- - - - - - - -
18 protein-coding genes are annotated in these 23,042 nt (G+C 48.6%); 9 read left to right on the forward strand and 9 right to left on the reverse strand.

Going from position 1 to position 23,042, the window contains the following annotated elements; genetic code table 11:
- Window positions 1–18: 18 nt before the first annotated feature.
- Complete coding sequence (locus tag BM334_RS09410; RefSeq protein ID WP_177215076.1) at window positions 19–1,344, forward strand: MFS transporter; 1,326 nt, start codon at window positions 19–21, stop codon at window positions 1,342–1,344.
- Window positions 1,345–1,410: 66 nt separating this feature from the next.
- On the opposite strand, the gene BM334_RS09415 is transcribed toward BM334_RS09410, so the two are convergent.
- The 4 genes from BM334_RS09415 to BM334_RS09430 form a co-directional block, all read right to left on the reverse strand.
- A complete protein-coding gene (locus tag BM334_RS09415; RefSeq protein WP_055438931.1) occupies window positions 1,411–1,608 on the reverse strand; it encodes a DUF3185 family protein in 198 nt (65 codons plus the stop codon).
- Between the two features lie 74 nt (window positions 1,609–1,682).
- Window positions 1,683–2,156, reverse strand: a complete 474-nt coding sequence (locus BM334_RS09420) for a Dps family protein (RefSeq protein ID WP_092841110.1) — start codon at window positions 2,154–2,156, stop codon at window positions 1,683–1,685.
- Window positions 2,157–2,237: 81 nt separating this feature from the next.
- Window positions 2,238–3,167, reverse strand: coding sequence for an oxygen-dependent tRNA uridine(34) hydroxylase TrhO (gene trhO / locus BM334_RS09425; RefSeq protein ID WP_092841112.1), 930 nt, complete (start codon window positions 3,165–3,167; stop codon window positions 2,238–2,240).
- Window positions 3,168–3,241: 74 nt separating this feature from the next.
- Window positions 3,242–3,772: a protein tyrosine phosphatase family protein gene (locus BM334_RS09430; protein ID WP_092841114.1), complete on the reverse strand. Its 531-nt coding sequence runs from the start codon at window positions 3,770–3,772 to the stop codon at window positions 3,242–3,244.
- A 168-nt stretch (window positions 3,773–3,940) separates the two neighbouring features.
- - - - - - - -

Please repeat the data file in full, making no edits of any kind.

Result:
18 protein-coding genes are annotated in these 23,042 nt (G+C 48.6%); 9 read left to right on the forward strand and 9 right to left on the reverse strand.

Going from position 1 to position 23,042, the window contains the following annotated elements; genetic code table 11:
- Window positions 1–18: 18 nt before the first annotated feature.
- Complete coding sequence (locus tag BM334_RS09410; RefSeq protein ID WP_177215076.1) at window positions 19–1,344, forward strand: MFS transporter; 1,326 nt, start codon at window positions 19–21, stop codon at window positions 1,342–1,344.
- Window positions 1,345–1,410: 66 nt separating this feature from the next.
- On the opposite strand, the gene BM334_RS09415 is transcribed toward BM334_RS09410, so the two are convergent.
- The 4 genes from BM334_RS09415 to BM334_RS09430 form a co-directional block, all read right to left on the reverse strand.
- A complete protein-coding gene (locus tag BM334_RS09415; RefSeq protein WP_055438931.1) occupies window positions 1,411–1,608 on the reverse strand; it encodes a DUF3185 family protein in 198 nt (65 codons plus the stop codon).
- Between the two features lie 74 nt (window positions 1,609–1,682).
- Window positions 1,683–2,156, reverse strand: a complete 474-nt coding sequence (locus BM334_RS09420) for a Dps family protein (RefSeq protein ID WP_092841110.1) — start codon at window positions 2,154–2,156, stop codon at window positions 1,683–1,685.
- Window positions 2,157–2,237: 81 nt separating this feature from the next.
- Window positions 2,238–3,167, reverse strand: coding sequence for an oxygen-dependent tRNA uridine(34) hydroxylase TrhO (gene trhO / locus BM334_RS09425; RefSeq protein ID WP_092841112.1), 930 nt, complete (start codon window positions 3,165–3,167; stop codon window positions 2,238–2,240).
- Window positions 3,168–3,241: 74 nt separating this feature from the next.
- Window positions 3,242–3,772: a protein tyrosine phosphatase family protein gene (locus BM334_RS09430; protein ID WP_092841114.1), complete on the reverse strand. Its 531-nt coding sequence runs from the start codon at window positions 3,770–3,772 to the stop codon at window positions 3,242–3,244.
- A 168-nt stretch (window positions 3,773–3,940) separates the two neighbouring features.